Increasing purchases across the entire customer journey is the name of the game. Being contextually relevant is more important than real time engagement, which can sometimes be considered intrusive. So how do travel marketers engage customers and win additional spend throughout the booking process?
1. Understand your (individual) traveler
When you’re attempting to sell items which weren’t originally on a customer’s shopping list, personalization is key. Using CRM data will help to understand the tastes and buying habits of your customer and tailor suggestions and offers to each individual buyer.
For example, if you know that one person regularly takes a flight to Barcelona but never, ever needs car hire, then it makes sense to avoid frustrating them by having to click through this part of the booking process. Instead, perhaps this individual might take up the offer of extra legroom occasionally? Don’t risk alienating customers by forcing them to go through a cumbersome journey filled with irrelevant offers just to book a ticket.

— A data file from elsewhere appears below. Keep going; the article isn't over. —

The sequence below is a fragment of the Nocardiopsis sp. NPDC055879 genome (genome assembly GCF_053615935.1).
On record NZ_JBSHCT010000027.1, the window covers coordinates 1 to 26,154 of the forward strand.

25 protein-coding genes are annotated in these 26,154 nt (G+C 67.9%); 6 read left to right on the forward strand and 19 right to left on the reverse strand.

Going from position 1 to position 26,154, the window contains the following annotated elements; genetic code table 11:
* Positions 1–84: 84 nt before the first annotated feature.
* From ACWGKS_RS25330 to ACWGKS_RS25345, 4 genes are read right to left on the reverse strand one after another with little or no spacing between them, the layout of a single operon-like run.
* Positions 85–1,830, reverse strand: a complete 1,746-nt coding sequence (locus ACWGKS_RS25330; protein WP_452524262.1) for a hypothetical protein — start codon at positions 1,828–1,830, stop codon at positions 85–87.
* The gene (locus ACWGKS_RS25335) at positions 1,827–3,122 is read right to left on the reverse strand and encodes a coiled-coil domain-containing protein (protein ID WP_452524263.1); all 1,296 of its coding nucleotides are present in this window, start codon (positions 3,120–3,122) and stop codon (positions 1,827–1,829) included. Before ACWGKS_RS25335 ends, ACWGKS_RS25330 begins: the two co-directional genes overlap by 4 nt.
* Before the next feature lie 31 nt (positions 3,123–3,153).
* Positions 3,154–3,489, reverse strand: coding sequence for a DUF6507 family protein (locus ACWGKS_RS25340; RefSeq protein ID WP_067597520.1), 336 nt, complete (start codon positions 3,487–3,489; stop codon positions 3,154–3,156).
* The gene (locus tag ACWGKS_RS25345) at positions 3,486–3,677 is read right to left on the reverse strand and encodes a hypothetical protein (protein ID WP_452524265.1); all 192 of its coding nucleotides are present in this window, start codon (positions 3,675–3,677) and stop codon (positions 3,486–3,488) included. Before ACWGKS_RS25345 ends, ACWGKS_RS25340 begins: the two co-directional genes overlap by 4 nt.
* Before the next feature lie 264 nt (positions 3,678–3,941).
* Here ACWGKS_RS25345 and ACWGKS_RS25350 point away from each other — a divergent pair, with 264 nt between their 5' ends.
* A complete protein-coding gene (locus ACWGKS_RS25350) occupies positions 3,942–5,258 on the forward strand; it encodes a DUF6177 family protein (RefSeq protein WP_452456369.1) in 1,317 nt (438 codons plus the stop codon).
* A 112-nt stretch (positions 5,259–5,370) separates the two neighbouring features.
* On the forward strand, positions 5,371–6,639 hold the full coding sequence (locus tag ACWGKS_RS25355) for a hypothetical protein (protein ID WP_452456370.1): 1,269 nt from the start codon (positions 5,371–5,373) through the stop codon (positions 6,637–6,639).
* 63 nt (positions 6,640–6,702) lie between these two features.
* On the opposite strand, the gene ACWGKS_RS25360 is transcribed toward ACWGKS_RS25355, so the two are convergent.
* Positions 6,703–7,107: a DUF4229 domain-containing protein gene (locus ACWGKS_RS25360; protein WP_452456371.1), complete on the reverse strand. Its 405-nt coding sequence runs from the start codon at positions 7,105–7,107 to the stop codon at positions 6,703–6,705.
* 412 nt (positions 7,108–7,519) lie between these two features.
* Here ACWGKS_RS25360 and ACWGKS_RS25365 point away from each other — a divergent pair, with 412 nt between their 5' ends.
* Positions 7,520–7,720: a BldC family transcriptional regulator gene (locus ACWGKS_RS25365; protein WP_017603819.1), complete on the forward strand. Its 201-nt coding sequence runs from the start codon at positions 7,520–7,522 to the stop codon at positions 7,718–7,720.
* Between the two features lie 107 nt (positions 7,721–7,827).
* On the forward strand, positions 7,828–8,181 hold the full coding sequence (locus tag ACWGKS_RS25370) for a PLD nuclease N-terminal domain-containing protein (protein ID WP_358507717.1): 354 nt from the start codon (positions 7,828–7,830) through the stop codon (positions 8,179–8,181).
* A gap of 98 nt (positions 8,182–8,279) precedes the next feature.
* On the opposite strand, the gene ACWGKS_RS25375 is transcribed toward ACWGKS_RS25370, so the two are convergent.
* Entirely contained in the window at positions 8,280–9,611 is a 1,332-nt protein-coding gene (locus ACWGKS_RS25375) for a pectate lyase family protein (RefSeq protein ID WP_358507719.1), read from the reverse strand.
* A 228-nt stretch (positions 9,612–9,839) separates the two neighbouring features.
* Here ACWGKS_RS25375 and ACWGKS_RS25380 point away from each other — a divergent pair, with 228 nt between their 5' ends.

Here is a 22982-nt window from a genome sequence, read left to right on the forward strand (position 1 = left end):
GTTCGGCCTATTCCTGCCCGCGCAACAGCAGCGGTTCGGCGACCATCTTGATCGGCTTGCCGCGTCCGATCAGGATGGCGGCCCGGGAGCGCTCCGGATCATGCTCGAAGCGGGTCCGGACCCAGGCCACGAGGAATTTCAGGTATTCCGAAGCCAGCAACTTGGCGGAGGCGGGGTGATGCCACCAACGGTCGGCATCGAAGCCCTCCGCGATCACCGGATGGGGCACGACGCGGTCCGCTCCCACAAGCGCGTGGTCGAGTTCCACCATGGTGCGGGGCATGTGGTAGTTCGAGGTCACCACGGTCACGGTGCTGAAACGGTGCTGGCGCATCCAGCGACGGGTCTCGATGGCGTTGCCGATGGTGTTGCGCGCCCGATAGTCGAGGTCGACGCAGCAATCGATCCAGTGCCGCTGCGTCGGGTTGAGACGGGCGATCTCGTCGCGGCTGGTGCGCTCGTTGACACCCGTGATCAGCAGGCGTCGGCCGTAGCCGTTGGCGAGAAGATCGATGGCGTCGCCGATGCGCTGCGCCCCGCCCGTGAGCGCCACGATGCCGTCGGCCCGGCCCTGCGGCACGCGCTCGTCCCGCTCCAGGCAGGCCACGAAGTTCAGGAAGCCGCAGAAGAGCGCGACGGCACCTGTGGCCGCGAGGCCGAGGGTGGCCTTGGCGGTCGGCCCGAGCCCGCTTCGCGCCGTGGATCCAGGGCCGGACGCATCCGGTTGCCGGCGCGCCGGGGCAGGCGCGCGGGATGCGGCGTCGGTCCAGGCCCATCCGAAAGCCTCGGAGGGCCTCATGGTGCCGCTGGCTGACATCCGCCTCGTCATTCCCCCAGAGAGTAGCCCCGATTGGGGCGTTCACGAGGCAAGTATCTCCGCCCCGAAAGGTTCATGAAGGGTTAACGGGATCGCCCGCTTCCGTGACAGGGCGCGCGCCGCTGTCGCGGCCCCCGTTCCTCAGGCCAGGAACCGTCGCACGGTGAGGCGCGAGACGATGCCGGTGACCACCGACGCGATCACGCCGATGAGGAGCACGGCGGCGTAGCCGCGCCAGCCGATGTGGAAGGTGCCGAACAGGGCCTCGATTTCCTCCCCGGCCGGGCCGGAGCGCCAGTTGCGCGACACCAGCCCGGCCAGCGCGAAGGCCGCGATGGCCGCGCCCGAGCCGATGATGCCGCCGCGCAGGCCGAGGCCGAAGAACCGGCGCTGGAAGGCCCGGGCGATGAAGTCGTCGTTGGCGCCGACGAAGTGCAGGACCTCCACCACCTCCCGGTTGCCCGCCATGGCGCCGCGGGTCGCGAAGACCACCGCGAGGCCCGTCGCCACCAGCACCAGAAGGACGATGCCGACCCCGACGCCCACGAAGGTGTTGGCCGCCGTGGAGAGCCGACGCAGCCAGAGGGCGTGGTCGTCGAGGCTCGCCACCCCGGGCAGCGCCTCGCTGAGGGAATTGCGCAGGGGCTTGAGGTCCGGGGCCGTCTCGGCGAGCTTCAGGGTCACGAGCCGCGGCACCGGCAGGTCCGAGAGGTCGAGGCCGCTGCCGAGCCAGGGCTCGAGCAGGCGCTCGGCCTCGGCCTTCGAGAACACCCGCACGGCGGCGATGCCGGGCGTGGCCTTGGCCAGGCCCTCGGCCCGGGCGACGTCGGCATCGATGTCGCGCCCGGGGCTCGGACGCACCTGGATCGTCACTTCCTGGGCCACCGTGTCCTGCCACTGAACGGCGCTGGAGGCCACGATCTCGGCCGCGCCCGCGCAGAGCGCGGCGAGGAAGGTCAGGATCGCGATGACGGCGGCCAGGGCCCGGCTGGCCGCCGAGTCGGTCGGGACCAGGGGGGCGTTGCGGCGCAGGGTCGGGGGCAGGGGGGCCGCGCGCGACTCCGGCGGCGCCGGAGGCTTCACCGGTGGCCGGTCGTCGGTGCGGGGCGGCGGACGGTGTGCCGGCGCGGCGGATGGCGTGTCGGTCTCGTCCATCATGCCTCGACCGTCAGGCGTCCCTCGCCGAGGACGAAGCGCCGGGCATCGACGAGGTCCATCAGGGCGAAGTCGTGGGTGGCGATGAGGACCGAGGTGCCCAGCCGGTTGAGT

2. Catch them at the right place, right time
This might sound simple but implementing appropriate engagement tactics can be a technological and organizational nightmare! Rather than sending potentially irrelevant notifications, artificial intelligence (AI) offers the opportunity to provide more relevant location-based information for travelers during every stage of the journey (pre-trip, during travel and post-trip).
Location and contextual based marketing is far more powerful when coupled with AI because it makes it relevant to the consumer at that moment in time. It helps to build an understanding of where travelers are likely to be heading and how long it might take them to get there based on real-time traffic information. It also creates a model of what content in what context drives the best engagements. Making full use of this will help to offer timely deals based on their location.
3. Introduce subscription models